Marsha P. Johnson (Pic: Netflix)
The events that occurred in the early hours of 28 June 1969 at the Stonewall Inn in Greenwich Village, New York City, are often described as a turning point in the fight for LGBTQI+ equality.
After years of abusive police raids, the patrons of the gay bar fought back against officers, igniting days of scuffles and protests in the streets.
Certainly, nothing could ever be the same again after those fateful events and we owe the celebrations that modern Pride marches have become to those who stood up against oppression.
As we mark the 50th anniversary of Stonewall this month, here are some of the most prominent figures who were at the forefront of the historic uprising.
Marsha P. Johnson
Marsha P. (short for “pay it no mind”) Johnson was both a self-identified drag queen and transgender woman who is often credited with being one of three people who sparked the Stonewall riots.
Johnson herself later denied this claim, saying she arrived shortly after the protests had started. Still, Stonewall historian David Carter did conclude that Johnson was “extremely likely to have been among the first people at Stonewall to resist police”.
Post-Stonewall, Johnson remained an LGBTQ activist and participated in the Christopher Street Liberation Parade on the one-year anniversary of the Stonewall riots; this event would precede what we today know as Pride parades.
Johnson joined the Gay Liberation Front and co-founded the Street Transvestite Action Revolutionaries (STAR), a radical political collective that provided support and housing to homeless queer youth and sex workers in Lower Manhattan.
She would later join ACT UP and became a prominent AIDS activist until her death in 1992 when her body was discovered floating in the Hudson River. It was initially ruled a suicide, but activist Mariah Lopez succeeding in getting the NYPD to reopen the case as a possible homicide in 2012 (the case remains unsolved).
In the year of her death, Johnson famously said: “How many years does it take for people to see that we’re all brothers and sisters and human beings in the human race? I mean how many years does it take for people to see that we’re all in this rat race together.”
As a part of New York City’s 50th anniversary of the Stonewall uprising this year, the city’s mayor, Bill de Blasio, announced that Johnson and fellow activist and close friend Sylvia Rivera would be honoured with a monument – thought to be the first ever permanent, public monument to be erected in the honour of transgender women anywhere in the world.
A baker and cake designer by trade, Raymond Castro is noted to have been the first person arrested at Stonewall on 28 June. Just 28-years-old at the time, Castro ignited the crowd when he shoved back and knocked the police officers who had just handcuffed him off their feet.
Castro was a Puerto Rican immigrant who passed away at 68 from inoperable stomach cancer, which he lived with for two years longer than doctors expected.
Speaking about the Stonewall Riots long after the event, Castro said, “I had no idea that I was going to be involved in history-making … I would do it all over again.”
A native New Yorker, Danny Garvin was on the frontlines at Stonewall when he was a mere 20 years old. Historian David Carter described Garvin and another Stonewall protestor, Tommy Lanigan-Schmidt as the “two most knowledgeable sources” on the riots at Stonewall in 1969.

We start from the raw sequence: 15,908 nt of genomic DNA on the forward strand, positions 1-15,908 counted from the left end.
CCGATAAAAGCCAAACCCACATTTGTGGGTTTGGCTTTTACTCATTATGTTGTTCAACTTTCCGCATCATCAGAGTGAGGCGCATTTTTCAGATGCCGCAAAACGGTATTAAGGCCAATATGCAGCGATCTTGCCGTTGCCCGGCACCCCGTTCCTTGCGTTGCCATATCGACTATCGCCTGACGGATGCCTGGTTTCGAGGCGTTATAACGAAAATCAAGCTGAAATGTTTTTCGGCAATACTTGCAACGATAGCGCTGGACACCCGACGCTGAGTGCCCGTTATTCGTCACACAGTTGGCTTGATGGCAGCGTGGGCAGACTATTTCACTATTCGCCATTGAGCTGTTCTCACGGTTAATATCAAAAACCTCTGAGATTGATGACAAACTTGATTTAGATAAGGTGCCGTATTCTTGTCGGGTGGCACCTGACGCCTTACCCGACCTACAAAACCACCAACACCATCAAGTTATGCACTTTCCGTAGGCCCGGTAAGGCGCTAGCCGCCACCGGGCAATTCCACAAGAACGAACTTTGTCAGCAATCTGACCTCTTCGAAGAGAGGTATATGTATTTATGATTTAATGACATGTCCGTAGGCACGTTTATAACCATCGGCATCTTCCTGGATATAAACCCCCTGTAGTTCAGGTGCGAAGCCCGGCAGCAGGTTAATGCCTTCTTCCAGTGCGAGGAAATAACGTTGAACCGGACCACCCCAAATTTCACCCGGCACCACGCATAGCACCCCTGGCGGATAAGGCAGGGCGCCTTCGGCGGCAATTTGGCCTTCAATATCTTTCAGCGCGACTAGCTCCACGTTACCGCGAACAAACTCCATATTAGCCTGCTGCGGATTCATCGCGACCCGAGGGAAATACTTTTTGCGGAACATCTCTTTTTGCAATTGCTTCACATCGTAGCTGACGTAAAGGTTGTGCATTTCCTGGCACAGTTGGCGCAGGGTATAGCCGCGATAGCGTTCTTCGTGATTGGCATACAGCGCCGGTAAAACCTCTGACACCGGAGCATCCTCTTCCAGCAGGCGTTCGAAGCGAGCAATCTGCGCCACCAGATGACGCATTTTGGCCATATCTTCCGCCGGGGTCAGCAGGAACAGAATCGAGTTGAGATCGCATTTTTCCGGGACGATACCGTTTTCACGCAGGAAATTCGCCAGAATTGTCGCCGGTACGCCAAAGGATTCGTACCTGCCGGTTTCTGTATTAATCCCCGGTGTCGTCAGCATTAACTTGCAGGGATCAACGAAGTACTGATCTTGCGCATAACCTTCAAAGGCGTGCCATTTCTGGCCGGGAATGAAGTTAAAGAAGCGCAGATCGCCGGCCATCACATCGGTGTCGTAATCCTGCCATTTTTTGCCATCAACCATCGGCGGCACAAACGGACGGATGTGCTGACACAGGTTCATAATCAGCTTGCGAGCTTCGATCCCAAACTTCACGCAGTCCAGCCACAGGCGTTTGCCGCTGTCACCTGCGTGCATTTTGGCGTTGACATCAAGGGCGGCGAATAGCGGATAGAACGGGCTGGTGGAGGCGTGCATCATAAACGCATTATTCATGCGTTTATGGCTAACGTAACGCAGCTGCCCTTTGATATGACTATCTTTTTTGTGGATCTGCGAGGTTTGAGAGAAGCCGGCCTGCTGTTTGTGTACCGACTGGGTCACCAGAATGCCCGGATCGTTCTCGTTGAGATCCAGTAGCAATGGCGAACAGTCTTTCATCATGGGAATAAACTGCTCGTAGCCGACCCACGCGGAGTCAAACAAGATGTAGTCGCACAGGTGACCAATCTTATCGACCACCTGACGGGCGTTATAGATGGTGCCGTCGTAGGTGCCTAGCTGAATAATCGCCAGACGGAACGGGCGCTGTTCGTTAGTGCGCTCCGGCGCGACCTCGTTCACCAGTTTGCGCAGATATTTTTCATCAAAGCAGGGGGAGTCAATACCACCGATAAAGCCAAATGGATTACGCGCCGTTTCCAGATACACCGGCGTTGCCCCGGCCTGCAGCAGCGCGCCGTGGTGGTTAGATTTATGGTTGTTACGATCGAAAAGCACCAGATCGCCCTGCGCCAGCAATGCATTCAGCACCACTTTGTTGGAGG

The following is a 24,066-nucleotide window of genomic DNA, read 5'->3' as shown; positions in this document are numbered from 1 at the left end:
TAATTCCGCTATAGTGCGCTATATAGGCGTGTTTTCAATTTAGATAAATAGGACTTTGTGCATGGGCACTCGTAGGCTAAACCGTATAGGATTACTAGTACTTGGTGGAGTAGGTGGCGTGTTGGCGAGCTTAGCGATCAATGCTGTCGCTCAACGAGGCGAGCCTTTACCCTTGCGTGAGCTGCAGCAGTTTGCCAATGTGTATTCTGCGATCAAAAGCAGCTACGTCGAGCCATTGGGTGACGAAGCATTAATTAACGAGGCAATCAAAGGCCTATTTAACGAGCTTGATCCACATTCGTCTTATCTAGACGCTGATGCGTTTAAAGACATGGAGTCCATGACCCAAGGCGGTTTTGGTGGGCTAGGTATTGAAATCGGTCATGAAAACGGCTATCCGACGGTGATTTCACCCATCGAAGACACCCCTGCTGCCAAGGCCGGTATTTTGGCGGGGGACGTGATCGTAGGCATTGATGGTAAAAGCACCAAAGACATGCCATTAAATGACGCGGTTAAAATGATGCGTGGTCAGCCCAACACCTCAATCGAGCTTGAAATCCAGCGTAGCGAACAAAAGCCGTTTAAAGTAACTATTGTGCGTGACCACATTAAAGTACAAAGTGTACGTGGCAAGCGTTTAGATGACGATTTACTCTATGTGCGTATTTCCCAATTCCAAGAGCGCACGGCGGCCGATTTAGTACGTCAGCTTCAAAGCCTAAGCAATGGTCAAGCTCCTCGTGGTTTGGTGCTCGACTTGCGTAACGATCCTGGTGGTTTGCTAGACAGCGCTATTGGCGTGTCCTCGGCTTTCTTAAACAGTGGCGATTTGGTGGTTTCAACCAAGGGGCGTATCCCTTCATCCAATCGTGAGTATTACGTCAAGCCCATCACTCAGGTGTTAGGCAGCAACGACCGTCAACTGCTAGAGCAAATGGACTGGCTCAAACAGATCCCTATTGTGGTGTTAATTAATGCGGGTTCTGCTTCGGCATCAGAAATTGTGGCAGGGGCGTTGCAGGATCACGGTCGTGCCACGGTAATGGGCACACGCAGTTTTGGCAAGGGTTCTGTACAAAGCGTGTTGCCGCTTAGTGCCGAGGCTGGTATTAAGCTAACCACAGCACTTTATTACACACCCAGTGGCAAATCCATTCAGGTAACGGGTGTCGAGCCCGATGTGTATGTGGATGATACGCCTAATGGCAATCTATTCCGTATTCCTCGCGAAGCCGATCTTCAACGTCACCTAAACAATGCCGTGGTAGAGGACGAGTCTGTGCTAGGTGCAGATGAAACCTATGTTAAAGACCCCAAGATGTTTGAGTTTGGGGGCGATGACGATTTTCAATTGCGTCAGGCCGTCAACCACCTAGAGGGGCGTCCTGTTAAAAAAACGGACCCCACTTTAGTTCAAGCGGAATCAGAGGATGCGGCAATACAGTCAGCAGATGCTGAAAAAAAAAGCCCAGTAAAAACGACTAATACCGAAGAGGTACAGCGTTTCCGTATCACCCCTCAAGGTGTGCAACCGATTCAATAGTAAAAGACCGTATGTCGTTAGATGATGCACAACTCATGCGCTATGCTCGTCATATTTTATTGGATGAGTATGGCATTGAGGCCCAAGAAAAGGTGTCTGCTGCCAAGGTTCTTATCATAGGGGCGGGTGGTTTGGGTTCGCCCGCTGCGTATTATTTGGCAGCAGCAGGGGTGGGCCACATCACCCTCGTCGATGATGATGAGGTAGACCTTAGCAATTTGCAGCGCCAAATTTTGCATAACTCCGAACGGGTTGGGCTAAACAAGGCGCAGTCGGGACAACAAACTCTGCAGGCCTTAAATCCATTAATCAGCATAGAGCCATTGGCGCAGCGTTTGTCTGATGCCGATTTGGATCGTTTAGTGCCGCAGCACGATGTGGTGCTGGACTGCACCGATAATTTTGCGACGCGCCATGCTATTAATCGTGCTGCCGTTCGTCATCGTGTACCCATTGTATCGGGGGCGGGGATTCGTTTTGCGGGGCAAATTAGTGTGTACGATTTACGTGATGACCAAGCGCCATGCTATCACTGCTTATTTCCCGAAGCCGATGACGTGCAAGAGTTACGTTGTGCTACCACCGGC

Garvin was one of the key witnesses interviewed for Stonewall Uprising, a documentary based on David Carter’s 2004 book, Stonewall: The Riots That Sparked the Gay Revolution.
When Garvin died of chronic obstructive pulmonary disease and liver cancer at 65 in 2016, the author lamented the loss of not only an important historical source but also of a dear friend.
“Danny’s gentle and sensitive nature brought a great deal of warmth and humanity to the history of this watershed event in the LGBT civil rights movement and also endeared him to his friends and family. Of all the persons I met working on the book, he was the sweetest. I will always miss him and consider myself blessed and honoured to have been his friend,” said Carter.
Christopher Street, where the Stonewall rebellion took place and the site of one of the first gay Pride marches a year later, was also where Stonewall veteran Jerry Hoose lived.
Hoose’s involvement with Stonewall threw him right into activism, and he would remain involved in gay politics for the rest of his life. Hoose was a founding member of the Gay Liberation Front, one of the first organisations to represent the radicalisation of queer people right after Stonewall.
Always looking out for the most marginalised in a particular group, Hoose concerned himself with the wellbeing of the elders of the local LGBT community in New York later in his life.
His lifelong base at the LGBT Centre on West 13th Street saw him focusing on Services and Advocacy for GLBT Elders (SAGE). Together with other elders of the gay liberation movement, Hoose fostered important intergenerational interaction between Stonewall vets and other elders, and the young and very different gay community that took the torch from them.
Hoose passed away in 2015, but his contribution to the fight for equality is one that still resonates today. Acting as a marshal at the first Pride march on Christopher Street a year after the events at Stonewall, Hoose was – as he would be his whole life – defiant, loud and proud. A friend and author, Perry Brass, recalls Hoose encouraging the crowd along the way.
“Keep your heads up! You’re not in a dark bar anymore, but in the sunshine,” Hoose is said to have shouted to the crowd through a megaphone. “We’re gay and we’re proud! Say it now: ‘Gay and proud! Gay and proud!’”